A bias that mixes cognition with emotion, Restraint Bias is a tendency to overinflate our ability to restrain temptation. A common investing example is the “sure thing”, where despite self-talk that says we’re rational beings, leads us to be overconfident and dangerously expose ourselves in a position that’s far from a guaranteed win.
A New Approach, A New Attitude
As the curtain rose on 2016, Iain had done his best to bring more clarity, confidence, composure and reliable profits to his investing.
After conceding his unstructured, “scattergun” approach of knee-jerk reacting to “noise” had delivered nothing but frustration, almost two years of “school-of-hard-knocks” time and an ever-dwindling account balance, Iain went to the experts to deploy a more systematic approach.
Over the last few months of 2015, he changed practically everything he knew about investing…
- Learning concepts and knowledge “gaps” he hadn’t come across in his own study
- Investigating a new mechanical, rules-based system with a researched edge to minimise the emotion in his investing
- Developing better mindset skills, which included:
- the hard call to cut a losing position when called to do so by an objective edge
- opening a new position without hesitation or reservation contrary to the ‘noise’
An objective system for entering and exiting positions, and when to exit 100% into cash.
Despite the volatility of 2015, Iain marked down the 1st January, 2016 as his official return to the market. With part of his nest egg of $162,000 committed to his efforts, he was determined to give his investing one more solid push.
But he wasn’t prepared for what happened next.
Despite early enthusiasm, he watched with alarm as the S&P 500 crashed almost 12% over the first six weeks of the new year, while the All Ords fell over 10%.
Although disconcerted with the disturbing drop, Iain was determined to stick with the system that had been researched and developed by the experts. As January came to a close, he got his first opportunity.
Trade 1: Amazon (AMZN)
As both the S&P 500 and ASX 200 dropped throughout January, the system remained quiet with no buys. But on 29 January, 2016, it came to life, giving an entry signal for Amazon.
Though Amazon initially fell in a way that mirrored the markets, the system did not signal an exit.
During the first two weeks of the trade, Iain felt the usual fear, uncertainty and doubt resurfacing as the trade went south.
Stock market’s terrible start to 2016just got worse
(CNN Business News February 10th, 2016)
Fear continues to reign on Wall Street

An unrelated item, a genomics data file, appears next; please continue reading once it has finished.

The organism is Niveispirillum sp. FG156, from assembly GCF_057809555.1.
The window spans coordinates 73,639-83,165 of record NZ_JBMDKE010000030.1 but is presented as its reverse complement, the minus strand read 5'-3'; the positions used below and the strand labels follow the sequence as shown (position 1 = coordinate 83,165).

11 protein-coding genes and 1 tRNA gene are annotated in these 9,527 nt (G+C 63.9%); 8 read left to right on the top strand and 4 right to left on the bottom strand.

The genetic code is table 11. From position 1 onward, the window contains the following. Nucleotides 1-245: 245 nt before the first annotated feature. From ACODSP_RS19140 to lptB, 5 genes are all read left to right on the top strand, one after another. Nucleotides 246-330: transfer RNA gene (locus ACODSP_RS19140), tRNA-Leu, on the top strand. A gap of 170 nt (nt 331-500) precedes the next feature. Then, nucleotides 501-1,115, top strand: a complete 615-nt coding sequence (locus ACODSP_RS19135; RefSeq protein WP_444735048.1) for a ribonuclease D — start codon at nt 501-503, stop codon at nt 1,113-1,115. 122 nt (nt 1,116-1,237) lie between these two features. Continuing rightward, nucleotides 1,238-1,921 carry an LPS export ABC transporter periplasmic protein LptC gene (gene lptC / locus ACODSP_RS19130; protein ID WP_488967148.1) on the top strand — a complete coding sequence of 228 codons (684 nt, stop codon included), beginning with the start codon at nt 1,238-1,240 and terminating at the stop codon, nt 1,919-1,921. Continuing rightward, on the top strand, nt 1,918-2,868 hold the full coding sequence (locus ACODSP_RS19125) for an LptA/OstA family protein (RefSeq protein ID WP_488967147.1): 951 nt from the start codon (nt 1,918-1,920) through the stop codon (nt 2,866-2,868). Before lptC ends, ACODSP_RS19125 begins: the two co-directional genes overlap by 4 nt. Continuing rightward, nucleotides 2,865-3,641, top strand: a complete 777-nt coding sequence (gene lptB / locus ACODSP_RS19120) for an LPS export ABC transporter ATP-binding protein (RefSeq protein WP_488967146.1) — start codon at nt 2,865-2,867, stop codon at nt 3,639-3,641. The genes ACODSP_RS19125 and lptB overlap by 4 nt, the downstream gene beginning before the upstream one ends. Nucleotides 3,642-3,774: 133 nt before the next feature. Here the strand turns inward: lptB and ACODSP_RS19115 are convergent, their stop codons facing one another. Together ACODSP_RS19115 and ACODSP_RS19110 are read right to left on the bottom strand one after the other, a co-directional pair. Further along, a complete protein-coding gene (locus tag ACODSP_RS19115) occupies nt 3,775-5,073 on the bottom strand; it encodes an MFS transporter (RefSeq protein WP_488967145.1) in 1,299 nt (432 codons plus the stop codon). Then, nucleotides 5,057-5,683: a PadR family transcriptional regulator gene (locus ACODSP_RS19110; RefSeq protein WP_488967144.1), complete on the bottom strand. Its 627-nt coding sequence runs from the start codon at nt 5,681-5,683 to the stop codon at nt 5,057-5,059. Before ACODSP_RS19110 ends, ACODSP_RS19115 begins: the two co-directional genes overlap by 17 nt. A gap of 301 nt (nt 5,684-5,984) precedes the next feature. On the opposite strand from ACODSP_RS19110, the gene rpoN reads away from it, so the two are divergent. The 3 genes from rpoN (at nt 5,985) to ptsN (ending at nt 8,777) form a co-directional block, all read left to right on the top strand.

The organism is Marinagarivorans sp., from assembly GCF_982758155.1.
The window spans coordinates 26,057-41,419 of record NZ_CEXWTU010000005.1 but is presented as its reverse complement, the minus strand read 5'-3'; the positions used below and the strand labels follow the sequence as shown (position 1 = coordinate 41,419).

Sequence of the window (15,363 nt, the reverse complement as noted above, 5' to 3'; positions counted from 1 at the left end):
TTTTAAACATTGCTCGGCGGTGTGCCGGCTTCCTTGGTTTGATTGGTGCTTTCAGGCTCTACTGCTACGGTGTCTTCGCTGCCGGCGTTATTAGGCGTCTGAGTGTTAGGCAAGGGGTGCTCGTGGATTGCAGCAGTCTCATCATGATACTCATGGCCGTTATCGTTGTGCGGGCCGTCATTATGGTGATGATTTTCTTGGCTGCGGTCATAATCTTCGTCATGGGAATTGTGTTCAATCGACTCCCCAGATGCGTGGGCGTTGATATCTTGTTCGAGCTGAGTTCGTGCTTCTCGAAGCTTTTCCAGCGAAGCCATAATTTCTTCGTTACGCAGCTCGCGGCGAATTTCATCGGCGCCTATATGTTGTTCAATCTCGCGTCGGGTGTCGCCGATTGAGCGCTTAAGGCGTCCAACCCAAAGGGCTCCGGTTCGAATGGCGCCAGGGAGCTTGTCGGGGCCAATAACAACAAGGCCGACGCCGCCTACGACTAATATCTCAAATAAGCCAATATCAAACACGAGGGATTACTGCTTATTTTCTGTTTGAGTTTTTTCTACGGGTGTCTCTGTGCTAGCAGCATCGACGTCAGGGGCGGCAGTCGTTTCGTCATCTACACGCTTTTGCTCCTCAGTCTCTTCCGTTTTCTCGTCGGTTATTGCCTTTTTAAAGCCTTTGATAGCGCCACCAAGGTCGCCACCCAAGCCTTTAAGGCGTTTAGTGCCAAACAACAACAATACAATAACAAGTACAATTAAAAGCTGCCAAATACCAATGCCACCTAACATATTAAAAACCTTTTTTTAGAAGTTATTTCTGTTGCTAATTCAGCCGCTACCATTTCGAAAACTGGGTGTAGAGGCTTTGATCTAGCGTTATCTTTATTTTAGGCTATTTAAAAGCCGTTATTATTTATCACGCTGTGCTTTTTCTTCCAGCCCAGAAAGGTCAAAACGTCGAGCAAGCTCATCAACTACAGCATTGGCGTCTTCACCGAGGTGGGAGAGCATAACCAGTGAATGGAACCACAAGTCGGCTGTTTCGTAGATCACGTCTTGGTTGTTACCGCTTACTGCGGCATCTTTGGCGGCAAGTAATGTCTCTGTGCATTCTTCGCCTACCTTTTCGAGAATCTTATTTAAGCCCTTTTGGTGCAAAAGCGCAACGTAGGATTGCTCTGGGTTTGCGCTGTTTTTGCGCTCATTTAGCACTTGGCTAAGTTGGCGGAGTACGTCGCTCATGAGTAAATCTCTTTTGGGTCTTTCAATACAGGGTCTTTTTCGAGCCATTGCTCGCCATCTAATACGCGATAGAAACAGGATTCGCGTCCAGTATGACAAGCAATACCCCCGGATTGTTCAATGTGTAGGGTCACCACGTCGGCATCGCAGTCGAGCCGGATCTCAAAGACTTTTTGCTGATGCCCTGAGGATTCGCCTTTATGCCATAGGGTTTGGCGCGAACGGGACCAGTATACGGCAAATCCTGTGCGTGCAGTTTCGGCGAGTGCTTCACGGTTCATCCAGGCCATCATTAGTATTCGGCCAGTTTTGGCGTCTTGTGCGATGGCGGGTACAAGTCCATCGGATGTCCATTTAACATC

The stock market’s terrible start to 2016 got even worse on Monday, with the S&P 500 losing 1.4%.
The Nasdaq tumbled 1.8% and got closer to sinking into its first bear market since the one sparked by the financial crisis. The index is now down 14.5% this year.
“It’s just a stampede of selling,” said Art Hogan, chief market strategist at Wunderlich Securities.
“There’s too much fear and too little greed right now,” said David Kelly, chief global strategist at JPMorgan Funds.
Former tech darlings Tesla (TSLA) and Amazon (AMZN) dropped again on Monday, continuing their 2016 plunge that symbolizes investors’ waning appetite for risk.
The Nasdaq is now down more than 18% from its all-time intraday high, putting it near the precipice of a bear market on that basis. A bear market indicates a decline of 20% from previous highs.
“Tech stocks were the ATM machines. That’s where everyone made the most profits. But the bigger they are, the harder they fall,” said Michael Block, chief market strategist at Rhino Trading…
But Iain remained committed to his newly instilled edge and, as the days ticked by, began to realize how objectivity and trust in a researched edge overcomes hesitation, uncertainty, recency bias, doubt and outcome bias.
Amazon’s stock price recovered and moved into a steady up-trend. By the time the signal to sell came on the 31st October, Iain had achieved a 36.6% profit.
The CNN Business News article was the emotion-charged investing landscape and gloomy market sentiment when SPA3 Investor signalled Iain’s second position for his new portfolio!
Trade 2: Freeport-McMoRan (FCX)
Following the swing south in the market, Freeport-McMoRan also plummeted in the first weeks of 2016. But after a brief consolidation, the stock began to rebound. On 17th February, Iain got an alert to buy FCX.
Less than 5 months later, Iain objectively closed out his position when the exit signal came, taking a 59.9% profit.
Trade 3: Qualcomm (QCOM)
As the markets surged through February, Iain got another signal on the 19th to buy Qualcomm.
Although the stock’s promising run petered out, Iain was still able to exit on 14th June, pocketing a 7.1% gain.
As each trade saw his portfolio jump higher, Iain began to realize how he could achieve consistency with his objective buy and sell decision making.
12 Months Later…
Date: Friday, 30 December, 2016.
The S&P 500 slid by the barest margin on the final trading day of what was a positive investing year in 2016. Despite it being a year as equally volatile geopolitically as its predecessor with events like Brexit and Trump’s unexpected win triggering ripples.
But a far bigger positive was that Iain had transitioned to a skilled, structured, competent, composed, coolheaded, objective and profitable investor in the stock market.